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ACC Introductory Information
Compiled by Mike Morris WA6ILQ
The ACC file archive is located on the Link Communications server at
Look for the ACC page, and then go to the "File Archives" page. There you will
find a download directory which contains a zip file for each ACC product.
Each zip file is a comprehensive upgrade kit to the last software revision for that product.
Apparently Link Communications no longer deals with ACC equipment; RLC Communications has taken control of that product. You can find RLC information on their site by clicking here. And RLC was purchased by Audio Test Solutions, Inc. Are you confused yet?
Last we heard, Link/RLC/ATSI also had the following:
Shipping on any of the above is additional. Prices listed are are as of the time of this writing (2001) and at that time were approximate. No guarantees as to prices or availability now.
The RC-850 started production in the 1982/1983 era, which makes the oldest units out there way over 25 years old. Have you backed up your memory chips lately???
If you don't have backups of the EPROMs in your ACCs, and of the EEPROM in those that have them you need to do it ASAP - they do start to drop bits eventually. The EEPROM contains all of your IDs, Timers, Autodial numbers, etc. I am willing to bet that most repeater tech folks DO NOT have a complete and current list of every Courtesy Beep, ID string, Timer value and Autodial locations...
If you don't have a Computer Interface Board on your RC-850, pull the EPROMs and the EEPROM chip and read each one individually using a PROM burner and a desktop or laptop. If you do have a Computer Interface Board just log in and download an e2prom.hex file (that will get the EEPROM contents, you will have to pop the lid and get the EPROM images on your own). Paul Kindell WB8ZVL, The ACC Repair Guy can create a replacement EEPROM chip from the e2prom.hex file.
To continue the list of problems with old equipment, electrolytics dry out and cause problems... the capacitor values go down, the audio gets raspy, the levels change, or get intermittent. The lower values of the caps used as bypass or filtering can really affect things.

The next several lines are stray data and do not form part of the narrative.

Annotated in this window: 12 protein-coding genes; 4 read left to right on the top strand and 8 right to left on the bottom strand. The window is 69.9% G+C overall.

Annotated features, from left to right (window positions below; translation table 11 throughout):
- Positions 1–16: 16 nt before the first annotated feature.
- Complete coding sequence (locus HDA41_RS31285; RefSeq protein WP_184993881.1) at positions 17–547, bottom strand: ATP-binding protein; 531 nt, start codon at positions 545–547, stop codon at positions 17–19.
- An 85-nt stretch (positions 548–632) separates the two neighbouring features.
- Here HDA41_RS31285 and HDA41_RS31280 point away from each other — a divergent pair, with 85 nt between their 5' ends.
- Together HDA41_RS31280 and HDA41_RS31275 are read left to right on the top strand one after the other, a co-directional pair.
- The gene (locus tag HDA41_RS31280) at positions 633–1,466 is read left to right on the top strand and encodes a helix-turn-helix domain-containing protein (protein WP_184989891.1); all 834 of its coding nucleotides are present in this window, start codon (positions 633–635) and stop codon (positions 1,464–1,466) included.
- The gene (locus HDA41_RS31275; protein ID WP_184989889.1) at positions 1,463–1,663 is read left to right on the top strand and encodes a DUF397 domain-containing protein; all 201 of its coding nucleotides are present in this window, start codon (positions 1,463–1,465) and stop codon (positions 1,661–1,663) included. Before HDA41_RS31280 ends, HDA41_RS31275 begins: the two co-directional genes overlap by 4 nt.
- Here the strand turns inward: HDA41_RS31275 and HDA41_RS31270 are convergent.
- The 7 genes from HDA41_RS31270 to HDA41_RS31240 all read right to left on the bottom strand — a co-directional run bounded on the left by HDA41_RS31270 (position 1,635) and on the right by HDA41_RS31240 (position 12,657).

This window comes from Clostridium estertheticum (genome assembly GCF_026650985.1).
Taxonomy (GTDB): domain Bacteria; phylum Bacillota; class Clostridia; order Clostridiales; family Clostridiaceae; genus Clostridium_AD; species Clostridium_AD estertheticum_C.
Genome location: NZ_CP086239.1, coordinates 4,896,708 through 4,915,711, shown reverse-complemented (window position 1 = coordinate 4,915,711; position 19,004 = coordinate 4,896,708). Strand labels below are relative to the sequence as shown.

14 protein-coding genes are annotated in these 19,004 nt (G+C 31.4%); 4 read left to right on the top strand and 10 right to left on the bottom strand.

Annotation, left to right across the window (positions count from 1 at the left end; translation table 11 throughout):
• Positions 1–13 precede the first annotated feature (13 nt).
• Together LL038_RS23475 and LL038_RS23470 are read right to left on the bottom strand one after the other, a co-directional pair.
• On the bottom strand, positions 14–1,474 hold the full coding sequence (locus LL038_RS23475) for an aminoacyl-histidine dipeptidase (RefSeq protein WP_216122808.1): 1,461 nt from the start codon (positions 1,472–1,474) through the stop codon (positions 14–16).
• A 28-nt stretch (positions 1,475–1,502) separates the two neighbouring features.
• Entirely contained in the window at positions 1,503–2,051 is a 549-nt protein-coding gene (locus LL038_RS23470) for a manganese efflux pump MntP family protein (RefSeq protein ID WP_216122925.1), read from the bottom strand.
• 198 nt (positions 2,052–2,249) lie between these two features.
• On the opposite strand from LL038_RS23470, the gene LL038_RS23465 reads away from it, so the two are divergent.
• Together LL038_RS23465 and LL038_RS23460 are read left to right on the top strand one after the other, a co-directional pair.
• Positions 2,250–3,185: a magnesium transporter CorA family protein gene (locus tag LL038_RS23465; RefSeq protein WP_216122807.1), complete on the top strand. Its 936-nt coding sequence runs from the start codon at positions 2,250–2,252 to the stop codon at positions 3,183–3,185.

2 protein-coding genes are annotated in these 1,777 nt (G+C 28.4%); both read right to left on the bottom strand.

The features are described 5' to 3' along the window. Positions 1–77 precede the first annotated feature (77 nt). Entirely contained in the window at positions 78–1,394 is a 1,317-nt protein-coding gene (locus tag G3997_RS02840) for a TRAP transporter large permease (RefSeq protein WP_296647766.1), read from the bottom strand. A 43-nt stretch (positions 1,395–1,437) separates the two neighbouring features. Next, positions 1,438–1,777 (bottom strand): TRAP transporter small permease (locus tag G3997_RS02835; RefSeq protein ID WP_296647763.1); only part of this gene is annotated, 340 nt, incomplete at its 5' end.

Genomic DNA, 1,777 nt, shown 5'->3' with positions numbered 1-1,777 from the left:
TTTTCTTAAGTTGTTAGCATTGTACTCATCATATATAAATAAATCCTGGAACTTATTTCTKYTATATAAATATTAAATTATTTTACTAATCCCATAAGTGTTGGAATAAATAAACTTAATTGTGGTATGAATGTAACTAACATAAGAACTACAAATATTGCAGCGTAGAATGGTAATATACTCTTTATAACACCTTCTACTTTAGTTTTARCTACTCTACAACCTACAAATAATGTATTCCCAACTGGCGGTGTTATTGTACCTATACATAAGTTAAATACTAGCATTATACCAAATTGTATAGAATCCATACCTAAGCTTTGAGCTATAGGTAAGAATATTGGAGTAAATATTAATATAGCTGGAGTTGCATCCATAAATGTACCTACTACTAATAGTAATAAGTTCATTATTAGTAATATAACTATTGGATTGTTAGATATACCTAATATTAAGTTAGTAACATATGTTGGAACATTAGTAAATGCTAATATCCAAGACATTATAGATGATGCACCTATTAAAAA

One problem that has bit several people badly is that the audio processing opamps in all the ACCs run on bipolar voltages, and the negative supply is an interesting design: an LM386 speaker driver IC is AC coupled to a negative rectifier, and as the filter caps dry out and the values go down the negative supply develops a bad ripple at a frequency of about 15 kHz. If the audio processing in your repeater transmitter exciter is inadequate your repeater can develop spurs every 15 khz up and down the band. So if your controller has never had the caps changed, and you have some strange problems consider shotgunning all the electrolytic filter, bypass and coupling caps. Oh - and tantalums make great filter and bypass caps but don't use them as coupling caps as they change value with the voltage across them. You will want to use metalized plastic film electrolytics as coupling capacitors as they have the lowest distortion.
Courtesy Tones / Beeps:
While not ACC-specific, there is separate tech info web page at this web site that is a collection of manufacturer default and user-created courtesy beeps (trust me - the "Nextel Beep" is cute, but becomes very annoying after a while).
Firmware bugs and patches:
No firmware is perfect, and ACC certainly had a few bugs in theirs. ACC is no more, and Link/RLC/ATSI owns the remains, and provides NO support, and probably doesn't care. Undoubtedly there are repeater groups or even individuals that have reverse engineered / disassembled the firmware in the various ACC boxen (yes, that is an accepted plural of boxes) to fix bugs or to add features. If anyone would like to write up their patches, even anonymously, feel free to do so. Just contact article-ideas //at// repeater-builder //dot// com address, or if you really want to be anonymous, just drop a CD into the mail to Mike WA6ILQ at his snail mail address (which you can get from www.qrz.com).
ACC was the first really successful commercial controller, and the companies that followed them had the opportunity to resolve some of the ACC design "gotcha"s. One was that the ACC required active high signals on several of the incoming signals (like CTCSS decode). The later controllers offered inversion on each signal, either by software or hardware jumpers.
The author can be contacted at: his-callsign // at // repeater-builder // dot // com.
This page split from the main index page 16-Nov-2011.
This web page, this web site, the information presented in and on its pages and in these modifications and conversions is © Copyrighted 1995 and (date of last update) by Kevin Custer W3KKC and multiple originating authors. All Rights Reserved, including that of paper and web publication elsewhere.